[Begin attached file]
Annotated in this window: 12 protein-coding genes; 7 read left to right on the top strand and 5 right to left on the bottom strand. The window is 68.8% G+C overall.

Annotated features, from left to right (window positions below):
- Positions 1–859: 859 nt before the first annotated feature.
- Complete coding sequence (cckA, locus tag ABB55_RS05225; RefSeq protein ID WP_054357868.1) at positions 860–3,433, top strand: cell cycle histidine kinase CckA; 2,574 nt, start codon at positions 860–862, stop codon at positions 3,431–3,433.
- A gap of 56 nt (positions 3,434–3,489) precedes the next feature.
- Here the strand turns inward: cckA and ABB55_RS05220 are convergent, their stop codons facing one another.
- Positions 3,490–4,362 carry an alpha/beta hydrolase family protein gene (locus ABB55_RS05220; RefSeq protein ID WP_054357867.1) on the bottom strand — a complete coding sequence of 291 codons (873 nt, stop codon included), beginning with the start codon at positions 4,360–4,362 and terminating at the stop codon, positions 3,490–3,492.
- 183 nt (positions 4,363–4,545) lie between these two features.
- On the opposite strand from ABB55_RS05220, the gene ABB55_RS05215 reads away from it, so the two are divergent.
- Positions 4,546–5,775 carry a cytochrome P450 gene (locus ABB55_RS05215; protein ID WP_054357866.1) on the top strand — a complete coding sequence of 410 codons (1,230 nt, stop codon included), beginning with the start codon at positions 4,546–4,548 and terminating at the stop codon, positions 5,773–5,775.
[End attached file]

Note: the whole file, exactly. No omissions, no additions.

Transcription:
Annotated in this window: 12 protein-coding genes; 7 read left to right on the top strand and 5 right to left on the bottom strand. The window is 68.8% G+C overall.

Annotated features, from left to right (window positions below):
- Positions 1–859: 859 nt before the first annotated feature.
- Complete coding sequence (cckA, locus tag ABB55_RS05225; RefSeq protein ID WP_054357868.1) at positions 860–3,433, top strand: cell cycle histidine kinase CckA; 2,574 nt, start codon at positions 860–862, stop codon at positions 3,431–3,433.
- A gap of 56 nt (positions 3,434–3,489) precedes the next feature.
- Here the strand turns inward: cckA and ABB55_RS05220 are convergent, their stop codons facing one another.
- Positions 3,490–4,362 carry an alpha/beta hydrolase family protein gene (locus ABB55_RS05220; RefSeq protein ID WP_054357867.1) on the bottom strand — a complete coding sequence of 291 codons (873 nt, stop codon included), beginning with the start codon at positions 4,360–4,362 and terminating at the stop codon, positions 3,490–3,492.
- 183 nt (positions 4,363–4,545) lie between these two features.
- On the opposite strand from ABB55_RS05220, the gene ABB55_RS05215 reads away from it, so the two are divergent.
- Positions 4,546–5,775 carry a cytochrome P450 gene (locus ABB55_RS05215; protein ID WP_054357866.1) on the top strand — a complete coding sequence of 410 codons (1,230 nt, stop codon included), beginning with the start codon at positions 4,546–4,548 and terminating at the stop codon, positions 5,773–5,775.